## Sunday, November 04, 2007

### Text Savvy: Odometer and Speedometer Errors with Winter Studded Tires

Text Savvy
An odometer records the number of kilometers a car travels. Assume that the odometer gives the correct distance when the overall diameter of the wheel plus tire is 50 cm. If several months later, 6.8 mm of the tread was worn evenly from the tire, what percentage more or less than the actual distance traveled will the odometer reading give?
Yesterday I wrote about the odometer error on cars when a tire becomes worn. The effect is that your actual mileage is greater than the odometer reads. Is the inverse true? If you increase your tire size, is your actual mileage less than what the odometer reads? Even more important, for me: could a speedometer error with winter studded tires on the car cause me to be stopped for speeding?

You know those numbers on your tires? I learned what they are all about. I won’t detail their meaning here. You can go to the Burke paper to learn about them. But in order to figure out my questions about my studs, I took a tape measure and found that from side to side, my tires measured 24.5 inches. This seemed an odd number to me, and I wondered what their diameter should actually be. I was with four other teachers at an in-service day when I was solving this. We all went outside to read the numbers on my wheels, and they read 195/65R15. I learned from Burke’s paper that I can calculate the diameter with the formula he gives:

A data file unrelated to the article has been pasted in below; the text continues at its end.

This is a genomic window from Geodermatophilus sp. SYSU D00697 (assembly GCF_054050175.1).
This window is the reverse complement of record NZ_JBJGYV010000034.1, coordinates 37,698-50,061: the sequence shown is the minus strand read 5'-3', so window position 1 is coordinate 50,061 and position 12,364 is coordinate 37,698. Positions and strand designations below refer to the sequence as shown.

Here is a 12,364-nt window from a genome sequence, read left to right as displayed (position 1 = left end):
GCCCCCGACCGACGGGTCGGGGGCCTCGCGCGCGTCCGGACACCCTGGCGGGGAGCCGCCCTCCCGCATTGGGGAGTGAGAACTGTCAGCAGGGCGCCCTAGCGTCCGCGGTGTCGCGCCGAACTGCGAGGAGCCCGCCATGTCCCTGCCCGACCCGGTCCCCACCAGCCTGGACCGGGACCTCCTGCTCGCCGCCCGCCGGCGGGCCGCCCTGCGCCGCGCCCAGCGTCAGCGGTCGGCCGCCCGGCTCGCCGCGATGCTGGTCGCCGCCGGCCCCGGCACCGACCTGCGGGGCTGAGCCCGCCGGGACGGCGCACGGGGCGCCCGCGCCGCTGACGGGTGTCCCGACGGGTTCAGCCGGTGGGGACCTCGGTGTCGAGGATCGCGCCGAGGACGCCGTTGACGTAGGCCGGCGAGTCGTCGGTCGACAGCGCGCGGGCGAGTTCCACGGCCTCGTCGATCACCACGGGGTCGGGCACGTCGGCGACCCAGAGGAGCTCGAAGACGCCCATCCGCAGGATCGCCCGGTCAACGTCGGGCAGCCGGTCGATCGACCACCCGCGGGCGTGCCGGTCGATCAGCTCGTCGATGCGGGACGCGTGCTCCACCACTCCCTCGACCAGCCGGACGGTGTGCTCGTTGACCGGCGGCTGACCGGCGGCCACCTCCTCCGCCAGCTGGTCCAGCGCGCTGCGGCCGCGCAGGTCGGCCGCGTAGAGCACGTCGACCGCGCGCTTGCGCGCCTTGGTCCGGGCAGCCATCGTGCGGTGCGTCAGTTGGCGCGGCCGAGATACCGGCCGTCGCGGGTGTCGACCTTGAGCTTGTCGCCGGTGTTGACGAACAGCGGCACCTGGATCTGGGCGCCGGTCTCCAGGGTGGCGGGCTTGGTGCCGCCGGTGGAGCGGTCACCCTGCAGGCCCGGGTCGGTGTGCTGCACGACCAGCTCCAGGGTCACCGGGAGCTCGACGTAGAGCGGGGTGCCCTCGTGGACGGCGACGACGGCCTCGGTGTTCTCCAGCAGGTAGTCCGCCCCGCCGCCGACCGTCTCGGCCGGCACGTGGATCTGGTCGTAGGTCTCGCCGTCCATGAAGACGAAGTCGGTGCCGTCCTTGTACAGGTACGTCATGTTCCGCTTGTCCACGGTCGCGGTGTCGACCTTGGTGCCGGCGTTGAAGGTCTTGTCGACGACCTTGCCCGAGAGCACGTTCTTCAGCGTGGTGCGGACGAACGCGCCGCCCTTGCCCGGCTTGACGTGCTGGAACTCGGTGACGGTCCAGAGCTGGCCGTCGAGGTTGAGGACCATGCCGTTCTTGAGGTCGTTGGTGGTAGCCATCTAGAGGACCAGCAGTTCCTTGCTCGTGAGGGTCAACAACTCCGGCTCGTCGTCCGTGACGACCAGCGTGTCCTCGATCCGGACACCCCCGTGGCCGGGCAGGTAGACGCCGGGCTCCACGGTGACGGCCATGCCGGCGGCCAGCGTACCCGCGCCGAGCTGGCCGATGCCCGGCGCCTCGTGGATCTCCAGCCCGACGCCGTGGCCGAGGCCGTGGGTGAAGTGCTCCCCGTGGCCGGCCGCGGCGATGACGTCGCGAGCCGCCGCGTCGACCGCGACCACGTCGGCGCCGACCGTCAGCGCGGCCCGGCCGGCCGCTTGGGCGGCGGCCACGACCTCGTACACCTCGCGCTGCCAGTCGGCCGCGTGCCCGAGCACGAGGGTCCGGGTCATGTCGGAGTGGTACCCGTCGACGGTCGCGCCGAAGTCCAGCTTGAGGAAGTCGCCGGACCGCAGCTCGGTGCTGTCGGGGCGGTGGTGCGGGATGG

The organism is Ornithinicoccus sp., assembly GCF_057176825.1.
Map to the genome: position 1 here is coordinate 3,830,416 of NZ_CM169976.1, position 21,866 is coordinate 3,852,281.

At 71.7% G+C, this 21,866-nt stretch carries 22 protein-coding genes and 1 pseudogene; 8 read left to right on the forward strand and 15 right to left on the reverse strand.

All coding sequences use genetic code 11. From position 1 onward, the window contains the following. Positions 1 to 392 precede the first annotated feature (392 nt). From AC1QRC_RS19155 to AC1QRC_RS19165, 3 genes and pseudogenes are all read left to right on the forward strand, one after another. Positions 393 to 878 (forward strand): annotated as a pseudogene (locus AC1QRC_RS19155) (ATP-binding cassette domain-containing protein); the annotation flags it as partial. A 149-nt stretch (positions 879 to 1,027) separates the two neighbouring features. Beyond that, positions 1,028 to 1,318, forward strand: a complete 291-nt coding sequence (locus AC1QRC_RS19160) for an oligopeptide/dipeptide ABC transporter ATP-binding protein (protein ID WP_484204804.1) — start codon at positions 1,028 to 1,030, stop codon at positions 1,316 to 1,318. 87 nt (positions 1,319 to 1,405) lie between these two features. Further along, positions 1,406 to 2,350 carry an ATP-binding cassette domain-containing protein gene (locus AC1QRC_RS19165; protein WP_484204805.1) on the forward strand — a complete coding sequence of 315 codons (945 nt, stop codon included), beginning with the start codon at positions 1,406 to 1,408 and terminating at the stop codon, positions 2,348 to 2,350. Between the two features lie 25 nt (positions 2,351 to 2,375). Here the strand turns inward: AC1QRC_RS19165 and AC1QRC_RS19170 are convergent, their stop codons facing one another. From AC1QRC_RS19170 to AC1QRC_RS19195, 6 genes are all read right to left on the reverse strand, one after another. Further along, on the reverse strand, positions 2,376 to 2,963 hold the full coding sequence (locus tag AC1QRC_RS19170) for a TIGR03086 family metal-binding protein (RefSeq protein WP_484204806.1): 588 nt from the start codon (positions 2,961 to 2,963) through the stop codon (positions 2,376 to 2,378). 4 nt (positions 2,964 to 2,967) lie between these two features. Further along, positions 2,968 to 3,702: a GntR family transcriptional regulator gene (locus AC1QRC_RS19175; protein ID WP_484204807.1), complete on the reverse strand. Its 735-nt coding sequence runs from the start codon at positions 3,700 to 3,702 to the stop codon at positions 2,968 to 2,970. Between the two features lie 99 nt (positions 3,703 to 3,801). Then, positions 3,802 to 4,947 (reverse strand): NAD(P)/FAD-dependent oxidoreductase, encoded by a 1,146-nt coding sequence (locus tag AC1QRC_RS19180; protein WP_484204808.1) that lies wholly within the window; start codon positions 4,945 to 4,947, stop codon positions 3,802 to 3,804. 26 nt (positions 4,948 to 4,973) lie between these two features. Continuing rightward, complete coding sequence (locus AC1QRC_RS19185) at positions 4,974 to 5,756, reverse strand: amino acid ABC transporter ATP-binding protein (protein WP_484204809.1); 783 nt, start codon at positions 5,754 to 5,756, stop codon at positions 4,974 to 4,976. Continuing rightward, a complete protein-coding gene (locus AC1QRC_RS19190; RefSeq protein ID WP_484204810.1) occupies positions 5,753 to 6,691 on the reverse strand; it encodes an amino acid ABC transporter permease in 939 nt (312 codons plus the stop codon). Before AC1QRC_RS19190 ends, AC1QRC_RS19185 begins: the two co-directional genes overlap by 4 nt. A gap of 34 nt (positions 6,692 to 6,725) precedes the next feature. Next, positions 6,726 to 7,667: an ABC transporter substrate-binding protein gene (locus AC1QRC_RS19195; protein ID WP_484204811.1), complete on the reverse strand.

Diameter = 15 + (195 • 65) ÷ 1270 = 24.98, which would be 25 inches diameter.

(What happened to the rest of the rubber on the tires? That is a lot of rubber to lose on each tire. Does it evaporate? Remain on the road? How much pollution is this causing for the environment? (Perhaps one of you knows.))

Odometer Errors
One other teacher used to drive studs before she got her truck. She and I calculated that studs are one-quarter inch long, which increases the diameter of the tire by one-half of an inch. (I will verify this next week when my tires are put on.) That would give a new diameter of 25.5 inches on new studded tires, versus 25 inches on new tires. Using Burke’s ratio, the odometer error would be 25.5 inches ÷ 25 inches, or 1.02. Therefore, when my odometer clicks 1 mile, I have actually traveled 1.02 miles, or twenty miles more for every 1,000 miles traveled.

Speedometer Errors
According to Burke, the formula for speedometer errors is:

Actual speed = (speedometer reading • new tire diameter) ÷ original tire diameter

The speed limit on the state roads in Vermont is 50 mph (unless you are in a village, where speed limits vary). I assume that my car is calibrated so that with 25-inch tires my speedometer will read the correct speed of the car. Therefore:

Actual speed = (50 mph • 25.5 inches) ÷ 25 inches = 1275 ÷ 25 = 51 mph

That isn’t enough to cause me to be pulled over. That’s a relief!

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